United States v. Stewart (2003)
United States v. Stewart, 348 F.3d 1132 (2003) and 451 F.3d 1071 (2006), is a Ninth Circuit case involving a challenge to the constitutionality of 18 U.S.C. § 922o under the Commerce Clause of the United States Constitution. The United States Court of Appeals for the Ninth Circuit found against the defendant, ruling that possession of homemade machine guns can be constitutionally regulated by the United States Congress under the Commerce Clause.
Robert W. Stewart, Jr., a convicted felon, sold parts kits to make Maadi-Griffin .50 caliber rifles, which he advertised on the Internet and in Shotgun News. A Bureau of Alcohol, Tobacco, Firearms, and Explosives agent discovered that Stewart had a prior conviction for possession and transfer of a machine gun (18 U.S.C. § 922o) and began an investigation. An undercover agent purchased kits and determined that it could be "readily . . . converted" into an unlawful firearm, in violation of 18 U.S.C. § 922(a)(1)(A) and 18 U.S.C. § 921(a)(3)(A). The ATF agent then applied for and received a federal search warrant for Stewart's residence.
During a search by the ATF of the Stewart Residence, agents discovered thirty-one firearms, including five machine guns which Stewart had machined and assembled. In United States District Court for the District of Arizona, Stewart was convicted of one count for being a felon in possession of a firearm under 18 U.S.C. § 922(g)(1) and 18 U.S.C. § 924(a)(2), and five counts for unlawful possession of a machine gun in violation of 18 U.S.C. § 922o and of possessing several unregistered, home-made machine guns. On June 3, 2002, Stewart was sentenced to five years in federal prison. Stewart appealed his conviction under 18 U.S.C. § 922o claiming it exceeds Congress's commerce clause power and violates the Second Amendment, and for possession of a firearm by a felon on Second Amendment grounds.
On November 13, 2003, the Ninth Circuit Court of Appeals issued an opinion vacating Stewart's conviction for violating 18 U.S.C. § 922o, but affirmed his convictions for being a felon in possession of a firearm. Using the Morrison test, the Ninth Circuit ruled 18 U.S.C. § 922o did not have a substantial effect on interstate commerce and was unconstitutional as applied. In its opinion the circuit court wrote:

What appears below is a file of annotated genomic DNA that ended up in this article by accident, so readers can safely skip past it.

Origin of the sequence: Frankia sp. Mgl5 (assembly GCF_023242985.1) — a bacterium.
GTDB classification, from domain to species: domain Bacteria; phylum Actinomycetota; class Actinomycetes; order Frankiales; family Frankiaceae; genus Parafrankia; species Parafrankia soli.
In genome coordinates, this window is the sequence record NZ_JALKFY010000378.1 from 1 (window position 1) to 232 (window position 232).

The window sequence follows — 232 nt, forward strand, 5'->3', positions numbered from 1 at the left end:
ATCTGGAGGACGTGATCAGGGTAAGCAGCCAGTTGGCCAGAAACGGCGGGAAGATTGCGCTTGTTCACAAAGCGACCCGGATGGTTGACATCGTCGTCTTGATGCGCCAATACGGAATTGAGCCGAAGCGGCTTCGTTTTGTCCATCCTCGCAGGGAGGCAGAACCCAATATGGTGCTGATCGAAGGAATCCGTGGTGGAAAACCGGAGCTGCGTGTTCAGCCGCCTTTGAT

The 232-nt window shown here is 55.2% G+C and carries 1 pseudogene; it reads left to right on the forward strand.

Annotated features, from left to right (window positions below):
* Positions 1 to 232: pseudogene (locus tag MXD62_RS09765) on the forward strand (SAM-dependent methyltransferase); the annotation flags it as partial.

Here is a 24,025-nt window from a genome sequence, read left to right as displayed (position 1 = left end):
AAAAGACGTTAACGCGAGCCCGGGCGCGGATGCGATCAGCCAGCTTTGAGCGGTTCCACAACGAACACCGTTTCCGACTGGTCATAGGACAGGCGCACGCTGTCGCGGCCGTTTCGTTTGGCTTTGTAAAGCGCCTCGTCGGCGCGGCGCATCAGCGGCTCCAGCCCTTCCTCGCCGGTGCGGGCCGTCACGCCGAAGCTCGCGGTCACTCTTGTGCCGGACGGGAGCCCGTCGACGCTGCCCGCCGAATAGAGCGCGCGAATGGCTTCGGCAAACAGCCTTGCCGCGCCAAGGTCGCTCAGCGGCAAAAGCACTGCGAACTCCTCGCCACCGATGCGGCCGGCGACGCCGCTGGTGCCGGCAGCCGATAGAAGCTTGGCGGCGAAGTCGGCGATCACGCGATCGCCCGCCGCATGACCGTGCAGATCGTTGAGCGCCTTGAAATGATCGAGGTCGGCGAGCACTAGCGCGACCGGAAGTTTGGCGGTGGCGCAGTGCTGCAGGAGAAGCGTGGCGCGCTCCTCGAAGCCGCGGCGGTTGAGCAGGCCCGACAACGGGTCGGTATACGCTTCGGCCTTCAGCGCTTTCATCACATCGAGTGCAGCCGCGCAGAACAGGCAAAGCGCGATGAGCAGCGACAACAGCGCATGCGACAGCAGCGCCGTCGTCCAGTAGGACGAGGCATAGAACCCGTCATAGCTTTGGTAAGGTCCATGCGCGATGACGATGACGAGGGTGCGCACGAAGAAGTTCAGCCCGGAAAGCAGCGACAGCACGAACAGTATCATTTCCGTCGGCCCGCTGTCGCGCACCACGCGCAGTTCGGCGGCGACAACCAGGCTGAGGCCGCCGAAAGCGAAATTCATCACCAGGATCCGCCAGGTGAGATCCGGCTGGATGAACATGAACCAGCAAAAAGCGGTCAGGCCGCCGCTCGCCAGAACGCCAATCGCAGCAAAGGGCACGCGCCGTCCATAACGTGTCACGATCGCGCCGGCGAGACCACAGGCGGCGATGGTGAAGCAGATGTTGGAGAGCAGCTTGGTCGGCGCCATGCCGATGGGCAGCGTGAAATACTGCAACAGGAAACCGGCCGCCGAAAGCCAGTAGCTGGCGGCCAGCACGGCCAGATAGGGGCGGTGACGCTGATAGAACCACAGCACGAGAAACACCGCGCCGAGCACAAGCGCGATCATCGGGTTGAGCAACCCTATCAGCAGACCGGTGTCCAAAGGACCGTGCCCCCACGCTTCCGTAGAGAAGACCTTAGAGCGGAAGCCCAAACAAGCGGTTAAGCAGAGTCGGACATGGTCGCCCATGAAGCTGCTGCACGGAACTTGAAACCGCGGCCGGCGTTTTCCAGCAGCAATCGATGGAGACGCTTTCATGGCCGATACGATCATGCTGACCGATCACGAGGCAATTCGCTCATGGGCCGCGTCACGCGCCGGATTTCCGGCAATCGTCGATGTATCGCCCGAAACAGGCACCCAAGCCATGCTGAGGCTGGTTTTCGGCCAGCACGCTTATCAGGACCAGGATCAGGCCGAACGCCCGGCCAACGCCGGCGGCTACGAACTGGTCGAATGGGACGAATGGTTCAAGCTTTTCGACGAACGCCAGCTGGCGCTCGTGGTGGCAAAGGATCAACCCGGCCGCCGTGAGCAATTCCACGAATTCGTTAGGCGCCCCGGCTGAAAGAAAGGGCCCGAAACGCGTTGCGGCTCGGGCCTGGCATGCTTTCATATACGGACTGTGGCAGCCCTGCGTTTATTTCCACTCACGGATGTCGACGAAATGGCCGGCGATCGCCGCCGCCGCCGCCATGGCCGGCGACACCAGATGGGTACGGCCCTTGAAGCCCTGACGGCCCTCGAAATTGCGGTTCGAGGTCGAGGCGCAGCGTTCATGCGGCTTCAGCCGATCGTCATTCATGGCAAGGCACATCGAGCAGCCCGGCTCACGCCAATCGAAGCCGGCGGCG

- "...a homemade machine gun may be part of a gun collection or may be crafted as a hobby. Or it may be used for illegal purposes. Whatever its intended use, without some evidence that it will be sold or transferred—and there is none here—its relationship to interstate commerce is greatly attenuated."
- "...section 922(o) contains no jurisdictional element anchoring the prohibited activity to interstate commerce."
- "...there is no evidence that section 922(o) was enacted to regulate commercial aspects of the machine gun business. More likely, section 922(o) was intended to keep machine guns out of the hands of criminals—an admirable goal, but not a commercial one."
Citing the results of the Gonzales v. Raich case (June 5, 2005), the Supreme Court decided not to hear the case but rather to vacate the ruling below and remand it to court of appeals "in light of" Raich. The Ninth Circuit was thereby directed to reconsider Stewart and be guided in that reconsideration by Raich. Raich holds that Congress can use the Commerce Clause to ban homegrown marijuana due to its potential to affect the supply and demand in the interstate market.
Circuit Court reversal
The Ninth Circuit reconsidered the case as directed and on June 30, 2006, reversed its decision and found in favor of the United States. In its opinion, the court wrote:
- "We therefore hold that Congress had a rational basis for concluding that in the aggregate, possession of homemade machineguns could substantially affect interstate commerce in machineguns."
- Supreme Court Docket 04-617
- 9th Circuit Court opinion of 2003 – The judgment in favor of Mr. Stewart
- 9th Circuit Court opinion of 2006, case 02-10318 – The judgment in favor of United States
- Department of Justice petition for a writ of certiorari – DOJ arguments for a stay on the 9th Circuit Court decision and the DOJ's view of the case.